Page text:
John Riepenhoff, speaking for the well-connected Green Gallery, offered extremely brief, self-confident replies to the effect that everything was going great.
Sara Krajewski, Director and Curator at INOVA, hinted, in response to question 3, at developing new initiatives to build audiences. She seemed to allude to something more than just increased social media presence, which will no doubt be of interest to other cultural venues with overlapping audiences. For question 4, Krajewski acknowledged that INOVA programs for a specialized audience familiar with contemporary art, and immediately followed that up by emphasizing her institution’s mission to better educate regarding these forms.
Keith Nelson opened Useable Space in 2013. He doesn’t have numerical goals for attendance and has been happy at the turnout and with audience engagement. Generally, over 100 visitors show up for openings. He was perfectly content to let word-of-mouth build awareness of the venue.
Pegi Christiansen is a freelance organizer, writer, educator, and performance artist. Christiansen founded the Performance Art Showcase in 2004. Echoing a sentiment by Sara Krajewski, she said that audience maxed out at 300—only reaching that number after moving the Showcase to a mainstream venue. Elaborating on question 1, Christiansen notes that the audience for her temporary Public Art efforts (IN:SITE and My Vote Performs) is in the thousands, citing the many people who see the work in passing. As someone personally invested in locating work in the context of people’s daily routines, this point raised the most nuanced questions to come from my solicitation: how passive can an encounter be and still warrant the term audience, or transaction? Does exposure to art, however fleeting and peripheral, build toward engagement?
Polly Morris, Director, Lynden Sculpture Garden, said the organization served about 10,000 people in 2013—a statistical determination that most DIY venues wouldn’t even think of calculating much less be able, volume-wise, to achieve. Morris has the distinction of overseeing the widest range of cultural offerings, Lynden has programs aimed at schoolchildren, poets, dog owners, and amateur astronomers, to name a few. In responding to Question 2, she hinted at a not-surprising but still incredibly relevant phenomenon saying the more focused and intimate the event, the better chance for quality engagement. Regarding question 3, she treats Lynden as a laboratory, working with artists, educators, students and audiences to determine what Lynden can be.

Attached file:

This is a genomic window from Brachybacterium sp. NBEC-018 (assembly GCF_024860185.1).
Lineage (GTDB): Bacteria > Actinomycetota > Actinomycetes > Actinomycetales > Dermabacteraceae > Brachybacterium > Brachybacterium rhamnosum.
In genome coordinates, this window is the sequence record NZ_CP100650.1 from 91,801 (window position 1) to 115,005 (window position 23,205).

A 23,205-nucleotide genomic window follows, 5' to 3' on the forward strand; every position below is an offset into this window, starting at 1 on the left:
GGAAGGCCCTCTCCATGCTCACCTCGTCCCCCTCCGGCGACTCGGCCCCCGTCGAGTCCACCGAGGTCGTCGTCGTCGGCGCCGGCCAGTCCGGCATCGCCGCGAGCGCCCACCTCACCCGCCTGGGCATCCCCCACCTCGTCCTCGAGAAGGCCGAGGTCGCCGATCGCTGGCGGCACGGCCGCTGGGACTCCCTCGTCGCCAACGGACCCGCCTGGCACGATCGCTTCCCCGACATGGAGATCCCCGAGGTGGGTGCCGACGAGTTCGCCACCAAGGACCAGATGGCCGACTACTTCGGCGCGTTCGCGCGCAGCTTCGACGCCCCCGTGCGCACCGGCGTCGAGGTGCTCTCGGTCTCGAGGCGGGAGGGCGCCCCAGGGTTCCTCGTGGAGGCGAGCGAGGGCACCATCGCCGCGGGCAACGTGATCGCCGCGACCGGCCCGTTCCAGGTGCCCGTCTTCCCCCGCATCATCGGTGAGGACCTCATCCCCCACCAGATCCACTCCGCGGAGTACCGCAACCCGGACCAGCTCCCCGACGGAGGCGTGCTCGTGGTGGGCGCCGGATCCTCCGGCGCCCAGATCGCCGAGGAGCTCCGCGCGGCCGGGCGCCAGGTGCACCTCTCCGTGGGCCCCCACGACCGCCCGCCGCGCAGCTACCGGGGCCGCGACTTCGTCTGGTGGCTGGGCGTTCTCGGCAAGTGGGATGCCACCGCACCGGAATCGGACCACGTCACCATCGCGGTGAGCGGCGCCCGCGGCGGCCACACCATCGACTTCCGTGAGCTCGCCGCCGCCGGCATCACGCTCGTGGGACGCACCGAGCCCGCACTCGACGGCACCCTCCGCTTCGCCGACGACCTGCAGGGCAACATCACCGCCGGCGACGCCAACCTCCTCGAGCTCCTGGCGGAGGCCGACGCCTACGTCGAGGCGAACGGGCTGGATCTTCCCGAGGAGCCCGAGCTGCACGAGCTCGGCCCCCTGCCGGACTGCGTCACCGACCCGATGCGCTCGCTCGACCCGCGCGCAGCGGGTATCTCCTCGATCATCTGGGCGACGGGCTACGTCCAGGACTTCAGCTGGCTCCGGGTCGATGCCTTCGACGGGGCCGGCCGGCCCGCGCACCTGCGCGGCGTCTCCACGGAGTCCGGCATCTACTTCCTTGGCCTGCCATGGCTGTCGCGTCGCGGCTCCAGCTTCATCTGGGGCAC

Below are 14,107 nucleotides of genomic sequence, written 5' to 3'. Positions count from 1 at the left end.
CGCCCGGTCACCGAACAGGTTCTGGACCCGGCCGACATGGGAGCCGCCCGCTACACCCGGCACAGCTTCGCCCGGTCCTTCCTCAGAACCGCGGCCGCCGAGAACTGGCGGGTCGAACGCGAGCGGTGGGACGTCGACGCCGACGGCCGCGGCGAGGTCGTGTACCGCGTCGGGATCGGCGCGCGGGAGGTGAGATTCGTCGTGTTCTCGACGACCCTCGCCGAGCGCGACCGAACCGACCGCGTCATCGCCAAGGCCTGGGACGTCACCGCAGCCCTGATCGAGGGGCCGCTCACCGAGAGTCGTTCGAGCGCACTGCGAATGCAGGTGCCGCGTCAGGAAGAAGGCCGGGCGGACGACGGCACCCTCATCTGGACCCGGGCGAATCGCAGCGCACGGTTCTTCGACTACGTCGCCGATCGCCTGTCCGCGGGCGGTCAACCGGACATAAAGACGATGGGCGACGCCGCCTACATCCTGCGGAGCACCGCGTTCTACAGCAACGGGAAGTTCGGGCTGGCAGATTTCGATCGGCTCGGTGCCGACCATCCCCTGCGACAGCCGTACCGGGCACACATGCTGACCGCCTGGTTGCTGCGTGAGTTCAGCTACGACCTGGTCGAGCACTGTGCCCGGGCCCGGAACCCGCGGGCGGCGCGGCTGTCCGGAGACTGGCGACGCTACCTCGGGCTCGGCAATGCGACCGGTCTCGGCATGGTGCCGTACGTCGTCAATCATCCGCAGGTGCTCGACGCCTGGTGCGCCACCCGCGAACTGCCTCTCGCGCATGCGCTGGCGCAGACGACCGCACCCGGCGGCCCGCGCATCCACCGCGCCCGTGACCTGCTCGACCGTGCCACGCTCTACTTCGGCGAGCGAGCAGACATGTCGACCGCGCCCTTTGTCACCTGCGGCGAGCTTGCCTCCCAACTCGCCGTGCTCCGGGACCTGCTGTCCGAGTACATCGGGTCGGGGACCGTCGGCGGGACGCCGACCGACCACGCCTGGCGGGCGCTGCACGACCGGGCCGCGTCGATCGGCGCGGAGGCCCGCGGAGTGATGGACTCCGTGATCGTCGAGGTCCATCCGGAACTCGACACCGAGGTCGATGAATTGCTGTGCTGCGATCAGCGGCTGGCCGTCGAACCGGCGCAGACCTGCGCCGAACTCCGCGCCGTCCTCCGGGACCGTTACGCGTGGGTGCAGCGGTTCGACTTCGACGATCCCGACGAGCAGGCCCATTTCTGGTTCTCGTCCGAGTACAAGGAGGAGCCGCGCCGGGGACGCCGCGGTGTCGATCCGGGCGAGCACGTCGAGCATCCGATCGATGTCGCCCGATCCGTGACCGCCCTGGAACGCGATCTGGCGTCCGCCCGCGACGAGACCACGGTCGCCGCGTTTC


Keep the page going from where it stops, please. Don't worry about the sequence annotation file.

In 2014, Demitra Copoulos and Marla Sanvick organized Temporary Resurfacing—a one-night outdoor video-fest comprised of site specific projections. It was their first collaborative event and it was an unequivocal success. Encouraged by the exceedingly positive response, they quickly started making plans for next year’s event. They had hoped to attract 300 viewers and more than 400 showed up. Going forward, they hope to attract 600-800 people.
Also in 2014, Los Angeles artist, Linda Pollack, brought her well-traveled Habeas Lounge to be in residence at the Riverwest Art Association. The Habeas Lounge was the perfect fit for the task of connecting a venerable, if somewhat static, organization to new audiences. Pollack set up shop in the RAA’s Jazz Gallery, and started holding daily coffee klatches. In response to question 1, Pollack emphasized that her priority was not keeping track of numbers but making a welcoming space. Her audience grew from three to thirty, in part, through strategic alliances that motivated participation. A weekend potluck, which I attended, attracted fifty people. While there, I heard mention that an artist who had given a talk earlier in Habeas’ programming was somewhat thrown off by low turn out. Pollack was unfazed, choosing to focus on the potential for even the most intimate events to build upon themselves.
I returned to the lakefront to think through my treatment of respondent’s answers. The highly-reductive paraphrasing left so much out. Maybe that brought something else into focus? Was there a summary to be made from my approach? I realized I should have asked a fifth question: why do artists persevere without pay? I became distracted by Lake Michigan. The shoreline is nothing if not a respite, an escape from business as usual—from the commercial transactions that engulf us. For over one-hundred-fifty years, miles of Milwaukee waterfront have been spared the practical demands of real-estate development (thanks to forward-thinking bylaws put in place by the city’s founders). Instead, the shoreline offers something primal, romantic, sublime. On a good visit, it can buoy one from financial exigencies; it’s a good place for artists taking a break from the studio, planning future projects, or on their way to the next opening.